3. Email money transfers (EMTs)
Your bank’s app might offer a service, such as Zelle or Popmoney, that allows you to send money electronically to someone else using their email address or cellphone number.
Transfers can take seconds or a few days, depending on the method selected. A fee or additional charge may apply for instant transfers. Apple Pay, Google Pay, Samsung Pay Cash and Venmo are other ways to send money to others using an app.
4. Write a check
A traditional way of transferring money between banks is by writing a check and depositing it either at a bank branch, online, through a mobile app or by mail. A money order can be used instead, though some bank’s websites and/or apps lack the capability to deposit a money order. Funds can also be transferred using an official check, also known as a cashier’s check, and deposited the same way a standard check is. A fee may apply for the purchase of an official check or money order.
What are the benefits of external bank transfers?
External bank transfers allow you to transfer funds between banks or send funds to another person without having to visit a branch or ATM.
An external transfer can be useful for moving funds, for example, from a high-yield savings account held at an online-only institution to a checking account at a brick-and-mortar bank. Having a checking account at a brick-and-mortar bank provides access to a branch — an important consideration for some consumers — while an online bank allows them to earn higher yields on savings that a traditional bank may not offer.
Money can also be transferred from a checking account to a bank or credit union that offers multiple savings accounts, or buckets, allowing consumers to set distinct savings goals.
Transferring your money to yourself at a different bank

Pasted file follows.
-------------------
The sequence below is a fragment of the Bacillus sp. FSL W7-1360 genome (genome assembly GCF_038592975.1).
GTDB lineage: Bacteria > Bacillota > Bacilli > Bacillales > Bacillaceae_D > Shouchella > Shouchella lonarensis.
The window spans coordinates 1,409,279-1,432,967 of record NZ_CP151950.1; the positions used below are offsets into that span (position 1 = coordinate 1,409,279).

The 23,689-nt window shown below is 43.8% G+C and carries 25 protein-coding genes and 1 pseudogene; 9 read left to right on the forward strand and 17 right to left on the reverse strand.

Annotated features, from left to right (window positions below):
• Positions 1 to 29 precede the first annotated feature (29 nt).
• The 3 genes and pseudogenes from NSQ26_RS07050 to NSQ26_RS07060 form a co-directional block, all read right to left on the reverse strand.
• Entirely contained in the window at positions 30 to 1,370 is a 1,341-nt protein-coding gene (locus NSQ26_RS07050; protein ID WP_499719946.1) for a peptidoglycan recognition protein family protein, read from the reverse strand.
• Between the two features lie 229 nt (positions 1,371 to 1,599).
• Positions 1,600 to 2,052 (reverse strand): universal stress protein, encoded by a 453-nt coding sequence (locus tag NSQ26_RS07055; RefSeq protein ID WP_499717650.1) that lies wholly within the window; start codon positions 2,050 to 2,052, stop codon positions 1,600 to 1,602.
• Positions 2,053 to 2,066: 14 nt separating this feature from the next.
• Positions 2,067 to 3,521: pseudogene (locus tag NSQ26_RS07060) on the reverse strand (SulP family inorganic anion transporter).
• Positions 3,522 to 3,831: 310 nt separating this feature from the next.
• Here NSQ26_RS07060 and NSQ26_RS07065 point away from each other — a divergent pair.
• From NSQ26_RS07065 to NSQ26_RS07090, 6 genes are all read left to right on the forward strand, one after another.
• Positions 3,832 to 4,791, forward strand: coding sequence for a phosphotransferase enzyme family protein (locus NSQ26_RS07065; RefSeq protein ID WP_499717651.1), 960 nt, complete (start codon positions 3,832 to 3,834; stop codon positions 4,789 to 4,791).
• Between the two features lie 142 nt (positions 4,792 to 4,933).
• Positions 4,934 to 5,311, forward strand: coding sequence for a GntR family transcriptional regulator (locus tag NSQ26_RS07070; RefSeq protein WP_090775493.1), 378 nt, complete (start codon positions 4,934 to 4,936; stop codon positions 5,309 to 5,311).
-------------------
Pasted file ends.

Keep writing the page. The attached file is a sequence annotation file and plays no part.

Many consumers have accounts at more than one bank and sometimes need to transfer money from one account to one at a different bank.
Some options are setting up an external transfer or using a service such as Zelle. Some lower-tech options are writing a check to yourself or withdrawing cash from one bank and depositing it into another.
Be aware of savings withdrawal limits
The Federal Reserve deleted a rule in April 2020 that restricted the number of transfers and withdrawals from savings deposit accounts, which include savings accounts and money market accounts.
Even though this requirement no longer applies, your bank may restrict the number of transactions in these accounts, and exceeding your bank’s withdrawal limits could result in a fee.
An external transfer is a quick and easy way to move funds from one account to another. It’s important to research transfer options to know how much they cost and how long it can take for the funds to get where they need to me. If you frequently need to move money between accounts urgently, setting up a practice transfer can help you familiarize yourself with the process and alleviate the stress you may experience when needing to transfer funds quickly.